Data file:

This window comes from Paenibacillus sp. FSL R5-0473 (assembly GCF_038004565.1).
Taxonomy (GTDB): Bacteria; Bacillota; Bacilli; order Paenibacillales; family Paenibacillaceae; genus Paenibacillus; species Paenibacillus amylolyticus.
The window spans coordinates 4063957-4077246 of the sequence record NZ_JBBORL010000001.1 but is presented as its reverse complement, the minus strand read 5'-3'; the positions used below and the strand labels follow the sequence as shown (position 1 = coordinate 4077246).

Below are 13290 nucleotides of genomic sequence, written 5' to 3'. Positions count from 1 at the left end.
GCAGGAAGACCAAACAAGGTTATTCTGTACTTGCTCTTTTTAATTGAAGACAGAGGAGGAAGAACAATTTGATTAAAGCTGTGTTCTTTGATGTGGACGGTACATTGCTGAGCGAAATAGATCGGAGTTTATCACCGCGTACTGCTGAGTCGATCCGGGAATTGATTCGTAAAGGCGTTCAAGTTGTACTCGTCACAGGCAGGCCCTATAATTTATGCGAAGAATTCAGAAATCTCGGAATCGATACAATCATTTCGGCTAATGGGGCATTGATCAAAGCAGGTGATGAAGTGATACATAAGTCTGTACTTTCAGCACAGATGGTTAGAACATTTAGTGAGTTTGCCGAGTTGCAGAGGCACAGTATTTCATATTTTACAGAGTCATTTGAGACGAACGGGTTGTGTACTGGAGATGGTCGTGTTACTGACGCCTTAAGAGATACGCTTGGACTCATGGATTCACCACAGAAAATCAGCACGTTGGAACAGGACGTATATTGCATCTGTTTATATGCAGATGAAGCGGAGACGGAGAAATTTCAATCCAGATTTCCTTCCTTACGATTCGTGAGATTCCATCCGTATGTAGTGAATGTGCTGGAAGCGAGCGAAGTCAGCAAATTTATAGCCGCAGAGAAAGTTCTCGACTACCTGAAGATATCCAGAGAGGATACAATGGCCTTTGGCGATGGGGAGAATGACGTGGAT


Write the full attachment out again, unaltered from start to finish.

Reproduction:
This window comes from Paenibacillus sp. FSL R5-0473 (assembly GCF_038004565.1).
Taxonomy (GTDB): Bacteria; Bacillota; Bacilli; order Paenibacillales; family Paenibacillaceae; genus Paenibacillus; species Paenibacillus amylolyticus.
The window spans coordinates 4063957-4077246 of the sequence record NZ_JBBORL010000001.1 but is presented as its reverse complement, the minus strand read 5'-3'; the positions used below and the strand labels follow the sequence as shown (position 1 = coordinate 4077246).

Below are 13290 nucleotides of genomic sequence, written 5' to 3'. Positions count from 1 at the left end.
GCAGGAAGACCAAACAAGGTTATTCTGTACTTGCTCTTTTTAATTGAAGACAGAGGAGGAAGAACAATTTGATTAAAGCTGTGTTCTTTGATGTGGACGGTACATTGCTGAGCGAAATAGATCGGAGTTTATCACCGCGTACTGCTGAGTCGATCCGGGAATTGATTCGTAAAGGCGTTCAAGTTGTACTCGTCACAGGCAGGCCCTATAATTTATGCGAAGAATTCAGAAATCTCGGAATCGATACAATCATTTCGGCTAATGGGGCATTGATCAAAGCAGGTGATGAAGTGATACATAAGTCTGTACTTTCAGCACAGATGGTTAGAACATTTAGTGAGTTTGCCGAGTTGCAGAGGCACAGTATTTCATATTTTACAGAGTCATTTGAGACGAACGGGTTGTGTACTGGAGATGGTCGTGTTACTGACGCCTTAAGAGATACGCTTGGACTCATGGATTCACCACAGAAAATCAGCACGTTGGAACAGGACGTATATTGCATCTGTTTATATGCAGATGAAGCGGAGACGGAGAAATTTCAATCCAGATTTCCTTCCTTACGATTCGTGAGATTCCATCCGTATGTAGTGAATGTGCTGGAAGCGAGCGAAGTCAGCAAATTTATAGCCGCAGAGAAAGTTCTCGACTACCTGAAGATATCCAGAGAGGATACAATGGCCTTTGGCGATGGGGAGAATGACGTGGAT